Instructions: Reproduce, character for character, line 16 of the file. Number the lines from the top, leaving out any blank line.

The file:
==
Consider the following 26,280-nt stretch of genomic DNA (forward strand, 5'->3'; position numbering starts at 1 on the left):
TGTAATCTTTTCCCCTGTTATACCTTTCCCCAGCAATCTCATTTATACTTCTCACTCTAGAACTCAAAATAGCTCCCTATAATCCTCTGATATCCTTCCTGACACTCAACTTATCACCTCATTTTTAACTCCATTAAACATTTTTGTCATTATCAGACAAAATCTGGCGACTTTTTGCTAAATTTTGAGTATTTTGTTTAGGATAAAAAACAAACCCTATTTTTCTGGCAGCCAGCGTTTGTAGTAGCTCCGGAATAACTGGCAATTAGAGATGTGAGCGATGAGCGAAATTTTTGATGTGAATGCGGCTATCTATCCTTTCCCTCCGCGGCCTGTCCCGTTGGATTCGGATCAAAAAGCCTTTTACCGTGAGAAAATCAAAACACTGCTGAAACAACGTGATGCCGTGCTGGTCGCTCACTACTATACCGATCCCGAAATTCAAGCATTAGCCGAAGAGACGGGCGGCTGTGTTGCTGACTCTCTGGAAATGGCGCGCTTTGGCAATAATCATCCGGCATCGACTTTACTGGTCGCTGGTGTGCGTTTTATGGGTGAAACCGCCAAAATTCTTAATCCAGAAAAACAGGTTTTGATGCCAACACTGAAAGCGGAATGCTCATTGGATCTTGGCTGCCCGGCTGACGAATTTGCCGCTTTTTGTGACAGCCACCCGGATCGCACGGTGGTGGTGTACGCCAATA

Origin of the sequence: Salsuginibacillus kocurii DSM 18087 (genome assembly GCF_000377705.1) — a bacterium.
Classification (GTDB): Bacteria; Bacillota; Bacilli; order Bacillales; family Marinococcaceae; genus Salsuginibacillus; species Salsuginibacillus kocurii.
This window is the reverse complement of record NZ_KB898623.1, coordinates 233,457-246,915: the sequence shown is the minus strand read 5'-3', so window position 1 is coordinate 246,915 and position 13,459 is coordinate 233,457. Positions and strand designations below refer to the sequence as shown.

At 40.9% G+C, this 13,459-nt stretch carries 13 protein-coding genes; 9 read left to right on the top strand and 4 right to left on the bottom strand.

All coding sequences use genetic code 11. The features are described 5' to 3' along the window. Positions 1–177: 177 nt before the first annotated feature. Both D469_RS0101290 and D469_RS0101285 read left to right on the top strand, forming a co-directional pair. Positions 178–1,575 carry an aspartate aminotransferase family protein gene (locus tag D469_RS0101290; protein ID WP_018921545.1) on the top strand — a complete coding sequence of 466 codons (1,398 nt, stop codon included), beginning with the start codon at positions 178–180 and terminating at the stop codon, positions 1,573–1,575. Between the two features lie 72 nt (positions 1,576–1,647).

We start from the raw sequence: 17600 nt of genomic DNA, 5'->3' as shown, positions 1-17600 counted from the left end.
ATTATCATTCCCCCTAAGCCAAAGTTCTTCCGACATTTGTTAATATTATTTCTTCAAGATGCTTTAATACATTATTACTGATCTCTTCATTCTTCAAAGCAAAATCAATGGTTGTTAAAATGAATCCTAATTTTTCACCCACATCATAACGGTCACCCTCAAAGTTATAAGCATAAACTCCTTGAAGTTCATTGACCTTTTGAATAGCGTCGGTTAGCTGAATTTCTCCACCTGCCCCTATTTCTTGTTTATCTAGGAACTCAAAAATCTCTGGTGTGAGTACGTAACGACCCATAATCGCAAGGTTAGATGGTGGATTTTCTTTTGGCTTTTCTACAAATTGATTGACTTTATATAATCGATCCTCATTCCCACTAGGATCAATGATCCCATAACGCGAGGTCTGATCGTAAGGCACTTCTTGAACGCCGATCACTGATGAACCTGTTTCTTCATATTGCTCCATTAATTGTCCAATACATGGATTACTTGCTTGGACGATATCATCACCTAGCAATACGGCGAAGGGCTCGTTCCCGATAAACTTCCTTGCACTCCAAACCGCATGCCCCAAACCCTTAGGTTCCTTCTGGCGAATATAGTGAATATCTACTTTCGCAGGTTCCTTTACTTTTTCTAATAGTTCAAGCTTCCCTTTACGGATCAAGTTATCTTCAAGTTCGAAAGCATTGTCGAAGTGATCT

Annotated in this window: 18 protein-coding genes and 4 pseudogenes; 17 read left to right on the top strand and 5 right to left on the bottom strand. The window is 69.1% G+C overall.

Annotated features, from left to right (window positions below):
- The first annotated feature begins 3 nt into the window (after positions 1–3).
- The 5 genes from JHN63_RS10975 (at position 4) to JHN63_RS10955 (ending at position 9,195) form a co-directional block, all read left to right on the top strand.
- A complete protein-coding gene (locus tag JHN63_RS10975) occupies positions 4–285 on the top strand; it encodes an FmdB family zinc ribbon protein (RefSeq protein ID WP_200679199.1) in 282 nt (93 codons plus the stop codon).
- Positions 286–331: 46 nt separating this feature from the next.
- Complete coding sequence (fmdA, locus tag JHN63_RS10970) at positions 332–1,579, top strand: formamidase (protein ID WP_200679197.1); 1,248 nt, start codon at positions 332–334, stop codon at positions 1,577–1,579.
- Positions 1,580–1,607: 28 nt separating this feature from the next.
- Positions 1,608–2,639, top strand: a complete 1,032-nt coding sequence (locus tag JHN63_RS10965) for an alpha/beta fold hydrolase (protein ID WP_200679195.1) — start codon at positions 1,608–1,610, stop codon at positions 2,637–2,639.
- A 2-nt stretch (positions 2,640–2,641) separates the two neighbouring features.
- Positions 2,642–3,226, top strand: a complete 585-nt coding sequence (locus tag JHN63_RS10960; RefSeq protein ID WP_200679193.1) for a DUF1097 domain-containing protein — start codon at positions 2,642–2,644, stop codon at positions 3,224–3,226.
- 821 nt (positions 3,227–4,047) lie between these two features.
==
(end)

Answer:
- Complete coding sequence (fmdA, locus tag JHN63_RS10970) at positions 332–1,579, top strand: formamidase (protein ID WP_200679197.1); 1,248 nt, start codon at positions 332–334, stop codon at positions 1,577–1,579.